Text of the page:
The Medicine and Healthcare products Regulatory Agency said in a statement that the new guidance was adopted by the Access Consortium, a coalition of regulatory authorities from the UK, Australia, Canada, Singapore and Switzerland.
“Alongside data on the immune response, the vaccine manufacturer would also be expected to provide evidence showing the modified vaccine is safe and is of the expected quality,” the MHRA said.
In addition, data from the original robust clinical trials and the ongoing studies on real-world use of the vaccines in millions of people could be used to support any decision by the regulators.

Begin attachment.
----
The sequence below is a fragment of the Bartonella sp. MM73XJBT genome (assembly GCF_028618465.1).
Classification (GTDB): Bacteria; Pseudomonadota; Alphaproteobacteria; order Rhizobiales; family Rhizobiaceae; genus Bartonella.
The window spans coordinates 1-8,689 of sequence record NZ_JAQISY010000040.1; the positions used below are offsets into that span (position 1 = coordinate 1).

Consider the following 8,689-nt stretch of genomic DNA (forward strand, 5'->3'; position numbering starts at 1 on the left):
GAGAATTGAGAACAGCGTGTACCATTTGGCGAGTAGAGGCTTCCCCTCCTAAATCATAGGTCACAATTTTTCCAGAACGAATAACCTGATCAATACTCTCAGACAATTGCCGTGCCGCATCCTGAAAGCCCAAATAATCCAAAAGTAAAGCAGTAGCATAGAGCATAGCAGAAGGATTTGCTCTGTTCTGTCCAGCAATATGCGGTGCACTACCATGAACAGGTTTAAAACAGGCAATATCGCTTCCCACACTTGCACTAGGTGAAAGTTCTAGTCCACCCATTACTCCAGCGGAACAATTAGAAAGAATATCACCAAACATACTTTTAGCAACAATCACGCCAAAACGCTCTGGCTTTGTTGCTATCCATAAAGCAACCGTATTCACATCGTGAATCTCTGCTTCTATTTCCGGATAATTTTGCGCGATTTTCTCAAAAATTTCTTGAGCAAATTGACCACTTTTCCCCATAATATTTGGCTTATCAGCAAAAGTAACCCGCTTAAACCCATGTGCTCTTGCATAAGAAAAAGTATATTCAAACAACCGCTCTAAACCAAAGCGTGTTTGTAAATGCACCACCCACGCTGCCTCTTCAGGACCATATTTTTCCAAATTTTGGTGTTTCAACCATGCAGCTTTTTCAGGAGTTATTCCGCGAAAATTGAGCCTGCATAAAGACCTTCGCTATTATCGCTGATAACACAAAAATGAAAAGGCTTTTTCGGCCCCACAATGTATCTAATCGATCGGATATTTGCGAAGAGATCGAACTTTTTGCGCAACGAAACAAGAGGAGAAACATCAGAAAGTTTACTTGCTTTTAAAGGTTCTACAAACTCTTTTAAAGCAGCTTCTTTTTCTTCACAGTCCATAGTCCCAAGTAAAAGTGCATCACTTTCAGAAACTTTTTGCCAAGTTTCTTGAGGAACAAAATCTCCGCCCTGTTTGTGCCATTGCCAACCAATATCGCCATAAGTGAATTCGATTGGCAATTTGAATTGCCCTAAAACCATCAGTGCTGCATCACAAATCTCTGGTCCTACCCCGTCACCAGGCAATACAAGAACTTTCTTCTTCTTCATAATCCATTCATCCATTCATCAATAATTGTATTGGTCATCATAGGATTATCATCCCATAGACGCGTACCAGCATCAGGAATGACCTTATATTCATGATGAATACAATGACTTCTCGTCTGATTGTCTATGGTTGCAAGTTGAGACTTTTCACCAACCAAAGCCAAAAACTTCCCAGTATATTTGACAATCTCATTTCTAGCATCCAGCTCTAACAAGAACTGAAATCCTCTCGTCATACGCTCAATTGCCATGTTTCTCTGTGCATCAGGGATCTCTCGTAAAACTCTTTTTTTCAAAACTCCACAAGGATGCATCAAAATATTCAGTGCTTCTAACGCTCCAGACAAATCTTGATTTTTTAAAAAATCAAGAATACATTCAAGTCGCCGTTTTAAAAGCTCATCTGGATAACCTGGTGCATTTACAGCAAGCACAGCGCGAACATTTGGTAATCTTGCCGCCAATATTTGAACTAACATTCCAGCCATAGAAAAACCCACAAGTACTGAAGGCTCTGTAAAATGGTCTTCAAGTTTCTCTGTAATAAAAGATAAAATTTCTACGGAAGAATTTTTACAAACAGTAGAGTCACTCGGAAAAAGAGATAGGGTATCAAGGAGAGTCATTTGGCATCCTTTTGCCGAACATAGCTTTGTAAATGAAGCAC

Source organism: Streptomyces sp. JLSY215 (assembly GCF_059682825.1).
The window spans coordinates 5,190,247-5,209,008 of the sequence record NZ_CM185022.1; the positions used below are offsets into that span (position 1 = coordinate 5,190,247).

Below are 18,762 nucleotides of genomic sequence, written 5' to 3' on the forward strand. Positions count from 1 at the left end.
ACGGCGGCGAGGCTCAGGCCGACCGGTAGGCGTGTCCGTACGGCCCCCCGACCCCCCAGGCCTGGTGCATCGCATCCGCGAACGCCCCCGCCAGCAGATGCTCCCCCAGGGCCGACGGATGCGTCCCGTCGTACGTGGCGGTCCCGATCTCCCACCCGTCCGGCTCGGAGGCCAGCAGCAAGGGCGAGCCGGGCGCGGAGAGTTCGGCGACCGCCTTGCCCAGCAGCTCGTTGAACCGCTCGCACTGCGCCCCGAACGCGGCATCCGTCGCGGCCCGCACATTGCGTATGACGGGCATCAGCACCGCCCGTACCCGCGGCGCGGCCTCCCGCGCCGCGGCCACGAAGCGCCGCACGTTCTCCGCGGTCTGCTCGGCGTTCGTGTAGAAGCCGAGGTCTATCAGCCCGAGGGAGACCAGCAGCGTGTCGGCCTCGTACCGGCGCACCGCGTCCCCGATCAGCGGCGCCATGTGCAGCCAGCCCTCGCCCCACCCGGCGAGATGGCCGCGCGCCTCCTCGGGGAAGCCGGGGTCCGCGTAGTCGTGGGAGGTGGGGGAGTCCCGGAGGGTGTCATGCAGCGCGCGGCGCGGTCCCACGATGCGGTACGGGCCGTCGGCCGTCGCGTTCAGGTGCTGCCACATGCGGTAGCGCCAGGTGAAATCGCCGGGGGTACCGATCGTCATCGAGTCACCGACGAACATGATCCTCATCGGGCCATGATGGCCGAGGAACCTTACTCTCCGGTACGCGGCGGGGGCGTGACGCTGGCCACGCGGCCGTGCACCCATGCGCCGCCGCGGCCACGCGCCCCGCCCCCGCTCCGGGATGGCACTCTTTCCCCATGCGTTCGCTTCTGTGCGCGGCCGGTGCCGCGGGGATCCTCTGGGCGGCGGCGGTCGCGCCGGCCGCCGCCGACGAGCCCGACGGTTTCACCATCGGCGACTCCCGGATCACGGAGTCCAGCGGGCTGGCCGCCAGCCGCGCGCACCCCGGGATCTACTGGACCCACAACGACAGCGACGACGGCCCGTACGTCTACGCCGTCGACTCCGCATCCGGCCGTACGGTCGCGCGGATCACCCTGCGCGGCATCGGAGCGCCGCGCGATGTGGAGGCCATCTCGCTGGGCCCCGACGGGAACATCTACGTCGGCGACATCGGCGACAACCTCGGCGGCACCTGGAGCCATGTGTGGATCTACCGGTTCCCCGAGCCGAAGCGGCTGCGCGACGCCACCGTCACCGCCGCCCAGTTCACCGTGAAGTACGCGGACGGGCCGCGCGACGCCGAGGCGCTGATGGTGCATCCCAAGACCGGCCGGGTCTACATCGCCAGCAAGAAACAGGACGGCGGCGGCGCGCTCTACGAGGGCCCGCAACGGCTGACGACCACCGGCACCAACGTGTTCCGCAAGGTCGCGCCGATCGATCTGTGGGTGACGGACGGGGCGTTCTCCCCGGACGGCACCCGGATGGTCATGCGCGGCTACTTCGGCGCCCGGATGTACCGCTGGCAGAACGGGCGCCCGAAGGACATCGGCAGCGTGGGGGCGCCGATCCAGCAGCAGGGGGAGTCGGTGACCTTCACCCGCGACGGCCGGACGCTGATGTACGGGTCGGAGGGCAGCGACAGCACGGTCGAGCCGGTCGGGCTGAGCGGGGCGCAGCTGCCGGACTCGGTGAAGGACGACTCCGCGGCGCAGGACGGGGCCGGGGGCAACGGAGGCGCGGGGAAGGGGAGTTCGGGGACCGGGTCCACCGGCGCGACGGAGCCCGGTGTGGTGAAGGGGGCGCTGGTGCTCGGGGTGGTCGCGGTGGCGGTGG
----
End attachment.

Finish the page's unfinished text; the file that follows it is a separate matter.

Our priority is to get effective vaccines to the public in as short a time as possible, without compromising on safety. Should any modifications to authorised COVID-19 vaccines be necessary, this regulatory approach should help to do just that,” MHRA Chief Scientific Officer, Dr. Christian Schneider, was quoted as saying.
The approach is based on the tried and tested regulatory process used for seasonal flu vaccines, which are modified every year to match the new strains.
The announcement comes as at least three variants “of concern” have been identified in the UK so far, including the strain first discovered in Brazil which experts fear could be more resistant to the Pfizer/BioNTech and AstraZeneca/Oxford vaccines being rolled in the UK.